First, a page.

|Matthew Henry's Concise Commentary|
26:57-68 Jesus was hurried into Jerusalem. It looks ill, and bodes worse, when those who are willing to be Christ's disciples, are not willing to be known to be so. Here began Peter's denying him: for to follow Christ afar off, is to begin to go back from him. It is more our concern to prepare for the end, whatever it may be, than curiously to ask what the end will be. The event is God's, but the duty is ours. Now the Scriptures were fulfilled, which said, False witnesses are risen up against me. Christ was accused, that we might not be condemned; and if at any time we suffer thus, let us remember we cannot expect to fare better than our Master. When Christ was made sin for us, he was silent, and left it to his blood to speak. Hitherto Jesus had seldom professed expressly to be the Christ, the Son of God; the tenor of his doctrine spoke it, and his miracles proved it; but now he would not omit to make an open confession of it. It would have looked like declining his sufferings. He thus confessed, as an example and encouragement to his followers, to confess him before men, whatever hazard they ran. Disdain, cruel mocking, and abhorrence, are the sure portion of the disciple as they were of the Master, from such as would buffet and deride the Lord of glory. These things were exactly foretold in the fiftieth chapter of Isaiah. Let us confess Christ's name, and bear the reproach, and he will confess us before his Father's throne.
Verse 67. - The scene that ensued upon the verdict being pronounced is beyond measure hideous and unexampled. When the meeting broke up, Jesus was for a time left to the brutal cruelty and the unbridled insolence of the guards and servants. Involuntarily, by their profanity and coarseness, they fulfilled the words of the prophet, speaking in the Person of Messiah, "I gave my back to the smiters, and my cheeks to them that plucked off the hair; I hid not my face from shame and spitting" (Isaiah 50:6). Did they spit in his face. A monstrous indignity, so regarded by all people at all times (Numbers 12:14; Deuteronomy 25:9; Job 30:10). Buffeted him (ἐκολάφισαν αὐτὸν); struck him with fists. Smote him with the palms of their hands (ἐῥῤάπισαν). There is some doubt whether the verb here means "to smite with a rod" or "to slap in the face with the open hand;" but as we have already had mention of striking with the hands, it is probable that beating with a stick is here intended.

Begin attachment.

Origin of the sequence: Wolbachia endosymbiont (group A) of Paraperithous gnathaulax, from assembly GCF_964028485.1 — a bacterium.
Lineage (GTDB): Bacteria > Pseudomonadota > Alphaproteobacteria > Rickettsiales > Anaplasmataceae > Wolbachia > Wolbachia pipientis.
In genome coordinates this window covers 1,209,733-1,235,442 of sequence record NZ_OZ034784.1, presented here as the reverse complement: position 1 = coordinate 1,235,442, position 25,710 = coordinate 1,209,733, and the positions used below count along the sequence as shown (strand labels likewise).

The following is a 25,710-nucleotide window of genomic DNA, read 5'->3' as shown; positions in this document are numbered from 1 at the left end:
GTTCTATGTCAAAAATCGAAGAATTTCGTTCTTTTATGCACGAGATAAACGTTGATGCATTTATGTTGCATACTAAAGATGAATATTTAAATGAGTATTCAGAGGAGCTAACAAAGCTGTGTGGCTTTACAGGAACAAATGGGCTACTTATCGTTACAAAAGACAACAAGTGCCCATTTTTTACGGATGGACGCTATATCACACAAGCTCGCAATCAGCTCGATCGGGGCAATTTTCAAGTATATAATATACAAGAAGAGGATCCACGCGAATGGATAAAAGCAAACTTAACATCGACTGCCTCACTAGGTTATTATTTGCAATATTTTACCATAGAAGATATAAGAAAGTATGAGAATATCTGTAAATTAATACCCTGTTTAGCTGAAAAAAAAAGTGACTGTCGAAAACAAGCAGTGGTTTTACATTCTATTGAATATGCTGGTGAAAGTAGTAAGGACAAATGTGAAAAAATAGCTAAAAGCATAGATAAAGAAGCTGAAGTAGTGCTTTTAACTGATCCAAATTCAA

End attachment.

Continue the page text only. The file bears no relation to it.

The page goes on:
Gill's Exposition of the Entire Bible
Then did they spit in his face,.... Not the judges, the members of the sanhedrim, but the servants of the high priest, and the officers that had Jesus in hold, and were the guard upon him; see Luke 22:63, who seeing him condemned as guilty of death, thought they might insult him at pleasure, and use him in the most indecent and barbarous manner; and therefore, in a way of contempt, spit in his face; than which nothing was more reproachful and disgraceful: the Jews (x) say, that he that spits before, or in the presence of his master, is guilty of death, so nauseous and filthy was it accounted; and how much more must it be so, to spit in the face of anyone? hereby a prophecy was fulfilled, Isaiah 50:6, "I hid not my face from shame and spitting": and hereby, together with his sweat and blood, his visage was more marred than any man's, and his form than the sons of men:
and buffeted him; cuffed, or boxed him with their double fists:
and others smote him, with the palms of their hands; gave him many a slap on the face with their open hands, or struck him on the face with rods, as the word will bear to be rendered: they rapped him with the wands they had in their hands, and struck him on the head with the rods or staves they had with them; whereby was accomplished the prophecy, in Micah 5:1, "they shall smite the judge of Israel with a rod upon the cheek". This was very injurious treatment, the Jews themselves being witnesses; who have in their canons enjoined (y), that "if a man strikes his neighbour with his double fist, he must give him a shekel; R. Judah says, on account of R. Jose the Galilean, a pound: if he gives him a slap of the face, he must pay him two hundred zuzims, or pence; and if with the back of his hand (which was accounted (z) the more ignominious) four hundred zuzims: if he plucked him by his ear, or plucked off his hair, or spit, so as that the spittle came upon him, or took away his cloak--he must pay four hundred zuzims, and all according to his honour or dignity.
All these indignities were done to Christ; see Isaiah 50:6.
(x) T. Bab. Erubin, fol. 99. 1.((y) Misn. Bava Kama, c. 8. sect. 6. (z) Maimon. & Bartenora in ib.
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